Jim Geraghty of National Review and Greg Corombos of Radio America reveal their choices for the biggest Three Martini Lunch award categories.  They explain their choices for Person of the Year, as Jim names someone he once dismissed as unserious and Greg selects a large group of people.  They also hold nothing back in detailing which people most egregiously turned their backs on conservative principles in 2017.  And they ditch their traditional New Year’s resolutions to offer fearless predictions for 2018.  Happy New Year to all of our wonderful listeners.  We will return on January 2, 2018.

David French of National Review and Greg Corombos of Radio America applaud the courage and heroism of the Texas man who exchanged gunfire with the Texas church murderer and the driver who happened upon the scene and chased the killer at high speeds to make sure no one else was harmed.  They also shake their heads at the instant gun control demands coming in the wake of yet another massacre, when the murderer should already have been ineligible to own firearms.  And they react to the increasingly common refrain from the political left for people of faith to stop praying in response to such carnage and “do something” instead.

Jim Geraghty of National Review and Greg Corombos of Radio America are aghast as the threat to life along the Texas coast gets more dire but they are amazed at the tireless efforts by exhausted heroes to save thousands and thousands of lives.  They also disgusted, but not surprised, as North Korea fired a missile over Japan in one of the most provocative acts in years.  And they sigh as the mainstream media leap to the conclusion that man-caused climate change is responsible for the extent of the devastation in Texas.

Also a note to our listeners, Three Martini Lunch will spend next week on vacation before resuming on Monday, September 11.  We will have episodes for the rest of this week.

Jim Geraghty of National Review and Greg Corombos of Radio America lay out the extent of the devastation in Southeast Texas but also salute the first responders and big-hearted citizens who are rescuing their neighbors.  They also unload on Antifa, as the leftist mob attacks people in Berkeley and chants, “No Trump. No Wall. No USA at All.”  And they discuss the likely circus car of endless 2020 Democratic presidential hopefuls that will make the 17 GOP candidates in 2016 seems like a reasonable number.

So Many Heroes


My father was considered a war hero. He was presumed dead and had a liberty ship named after him, but my grandmother refused to believe it and would not attend the ship’s christening. Intuition or denial? I can’t say. Right before the end of the war, he was almost killed by the Hiroshima atomic bomb. He had been a prisoner of war there but was transferred two weeks before the bomb was dropped. After the war, he was discovered alive in the Ōfuna Prisoner of War Camp.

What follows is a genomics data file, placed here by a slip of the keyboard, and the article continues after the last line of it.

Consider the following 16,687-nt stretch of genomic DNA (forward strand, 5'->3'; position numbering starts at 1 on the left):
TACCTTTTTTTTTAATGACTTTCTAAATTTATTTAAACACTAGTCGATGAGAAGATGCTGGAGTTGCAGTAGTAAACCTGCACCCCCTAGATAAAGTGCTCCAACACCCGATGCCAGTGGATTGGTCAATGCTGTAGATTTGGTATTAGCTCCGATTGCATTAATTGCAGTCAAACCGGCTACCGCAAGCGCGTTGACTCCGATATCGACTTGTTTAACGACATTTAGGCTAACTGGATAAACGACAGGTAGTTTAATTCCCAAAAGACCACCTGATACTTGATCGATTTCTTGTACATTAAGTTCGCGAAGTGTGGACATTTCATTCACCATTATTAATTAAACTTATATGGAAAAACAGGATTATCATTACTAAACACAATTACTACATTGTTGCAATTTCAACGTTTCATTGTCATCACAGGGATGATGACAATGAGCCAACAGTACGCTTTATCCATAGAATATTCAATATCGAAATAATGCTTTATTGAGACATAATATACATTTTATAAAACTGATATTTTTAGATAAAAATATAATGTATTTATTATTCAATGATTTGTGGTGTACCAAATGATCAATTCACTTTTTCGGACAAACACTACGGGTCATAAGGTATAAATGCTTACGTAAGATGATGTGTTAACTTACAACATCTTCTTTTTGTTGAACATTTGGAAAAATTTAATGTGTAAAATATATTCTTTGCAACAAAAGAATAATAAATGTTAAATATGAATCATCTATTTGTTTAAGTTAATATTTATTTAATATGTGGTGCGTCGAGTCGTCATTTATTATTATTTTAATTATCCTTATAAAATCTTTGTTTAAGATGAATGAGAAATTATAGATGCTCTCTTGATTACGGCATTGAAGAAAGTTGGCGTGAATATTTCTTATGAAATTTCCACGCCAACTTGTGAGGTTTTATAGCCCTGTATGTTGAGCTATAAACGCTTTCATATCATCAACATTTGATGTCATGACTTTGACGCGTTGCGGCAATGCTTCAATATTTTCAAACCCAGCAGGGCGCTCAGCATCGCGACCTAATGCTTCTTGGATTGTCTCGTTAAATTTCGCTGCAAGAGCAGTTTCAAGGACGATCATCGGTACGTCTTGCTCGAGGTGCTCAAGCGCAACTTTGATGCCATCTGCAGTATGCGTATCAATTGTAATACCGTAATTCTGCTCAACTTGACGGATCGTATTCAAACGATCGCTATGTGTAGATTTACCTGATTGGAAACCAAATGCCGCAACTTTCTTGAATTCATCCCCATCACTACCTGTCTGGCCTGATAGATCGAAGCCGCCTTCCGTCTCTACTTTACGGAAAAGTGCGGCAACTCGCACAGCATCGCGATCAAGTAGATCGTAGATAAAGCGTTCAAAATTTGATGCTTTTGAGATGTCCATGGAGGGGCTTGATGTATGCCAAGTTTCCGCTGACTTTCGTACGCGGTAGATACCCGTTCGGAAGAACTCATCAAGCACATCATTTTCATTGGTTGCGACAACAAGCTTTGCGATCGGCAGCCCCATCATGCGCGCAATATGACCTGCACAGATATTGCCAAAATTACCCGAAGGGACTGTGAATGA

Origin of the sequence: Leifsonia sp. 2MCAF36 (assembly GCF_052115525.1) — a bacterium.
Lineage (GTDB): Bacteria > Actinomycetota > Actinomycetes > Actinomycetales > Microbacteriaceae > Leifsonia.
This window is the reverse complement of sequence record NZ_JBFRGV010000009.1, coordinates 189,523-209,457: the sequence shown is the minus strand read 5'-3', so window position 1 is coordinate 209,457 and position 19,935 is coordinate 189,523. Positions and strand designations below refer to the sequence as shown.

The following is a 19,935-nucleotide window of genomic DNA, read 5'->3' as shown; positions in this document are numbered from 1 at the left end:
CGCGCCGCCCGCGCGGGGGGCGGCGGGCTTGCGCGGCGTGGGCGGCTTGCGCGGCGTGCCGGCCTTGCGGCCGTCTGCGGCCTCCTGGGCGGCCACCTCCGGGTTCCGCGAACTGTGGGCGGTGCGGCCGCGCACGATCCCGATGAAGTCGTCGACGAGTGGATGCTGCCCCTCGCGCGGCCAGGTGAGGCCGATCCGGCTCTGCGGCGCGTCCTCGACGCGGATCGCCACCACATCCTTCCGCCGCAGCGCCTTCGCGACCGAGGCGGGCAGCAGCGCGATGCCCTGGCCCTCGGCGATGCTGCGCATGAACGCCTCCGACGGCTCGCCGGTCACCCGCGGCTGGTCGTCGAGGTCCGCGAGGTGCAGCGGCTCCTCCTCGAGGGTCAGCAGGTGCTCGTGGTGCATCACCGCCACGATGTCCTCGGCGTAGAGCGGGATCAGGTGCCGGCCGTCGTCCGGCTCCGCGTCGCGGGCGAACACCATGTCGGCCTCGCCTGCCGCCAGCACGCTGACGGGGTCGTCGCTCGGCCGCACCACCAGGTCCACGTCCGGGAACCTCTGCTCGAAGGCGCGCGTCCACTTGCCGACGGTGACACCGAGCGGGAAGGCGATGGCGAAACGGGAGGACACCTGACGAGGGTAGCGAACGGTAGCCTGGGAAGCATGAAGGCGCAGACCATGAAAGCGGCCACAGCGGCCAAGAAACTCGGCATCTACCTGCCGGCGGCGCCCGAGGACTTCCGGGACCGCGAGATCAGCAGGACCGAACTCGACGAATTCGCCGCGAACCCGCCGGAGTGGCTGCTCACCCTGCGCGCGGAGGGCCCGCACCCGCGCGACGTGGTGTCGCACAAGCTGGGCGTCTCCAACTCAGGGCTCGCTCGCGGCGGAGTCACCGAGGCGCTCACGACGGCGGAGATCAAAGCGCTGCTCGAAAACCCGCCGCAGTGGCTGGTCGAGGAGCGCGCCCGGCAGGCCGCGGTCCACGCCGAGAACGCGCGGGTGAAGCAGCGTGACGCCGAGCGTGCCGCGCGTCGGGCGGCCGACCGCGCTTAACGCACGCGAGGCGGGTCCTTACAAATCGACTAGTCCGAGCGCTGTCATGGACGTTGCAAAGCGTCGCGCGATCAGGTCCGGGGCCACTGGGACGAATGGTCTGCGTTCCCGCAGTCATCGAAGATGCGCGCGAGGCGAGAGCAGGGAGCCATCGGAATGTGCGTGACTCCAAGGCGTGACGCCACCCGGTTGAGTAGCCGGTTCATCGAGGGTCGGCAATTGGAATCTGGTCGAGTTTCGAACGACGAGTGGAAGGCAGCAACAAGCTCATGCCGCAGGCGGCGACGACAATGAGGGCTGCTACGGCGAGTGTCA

But he was almost killed many times before that.

Member Post


During my recent internet searches on all things David Bowie I came across this great article: In the 1970s, while living in Berlin, Bowie wrote Heroes, inspired by the sight of a couple embracing in front of the Berlin Wall. On June 6, 1987, two years before the Wall opened and six days before Ronald Reagan’s Tear […]

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Member Post


I would like to offer a bit of encouragement to a certain segment of men. I’m uncertain how this will be received, and afraid that this encouragement may seem small or insignificant. It means something to me and so I offer it here for everyone’s consideration. It is for any man who feels envious (or negative […]

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This is a members-only post on Ricochet's Member Feed. Want to read it? Join Ricochet’s community of conservatives and be part of the conversation. Join Ricochet for Free.

Manliness: An Unsung Trait of the Train Heroes


When a heavily armed man emerged from the bathroom of a European train and began what was clearly intended as a massacre of innocent, unsuspecting civilians, six men ranging in age from 22 to 62 sprang into action. A banker and a middle-aged academic, both French, were first on the scene. The sound of gunfire awakened three young American tourists: Alek Skarlatos, Spencer Stone, and Anthony Sadler. In a moment evocative of the Flight 93 passengers’ shining courage on 9/11, Skarlatos saw Ayoub El-Khazzani struggling with one of his guns and leapt up, saying simply “Let’s go” to his friends.

Florence Foster Jenkins, Patron Saint of Persistence


There are two opposing strains in American conservatism. The scolding, risk-averse strain likes nothing more than to remind people – especially young people – that no one is a special snowflake. In fact, you’re probably a bigger failure than you think you are. And no, you most likely shouldn’t follow your dreams.

The other strain recognizes the importance of risk taking and admires risk-takers (or at least admires them when they succeed). This is the strain that delights in pointing out that big government crushes big dreams. The bigger the government, the smaller the citizen, the less scope there is for the big dreamers of the world.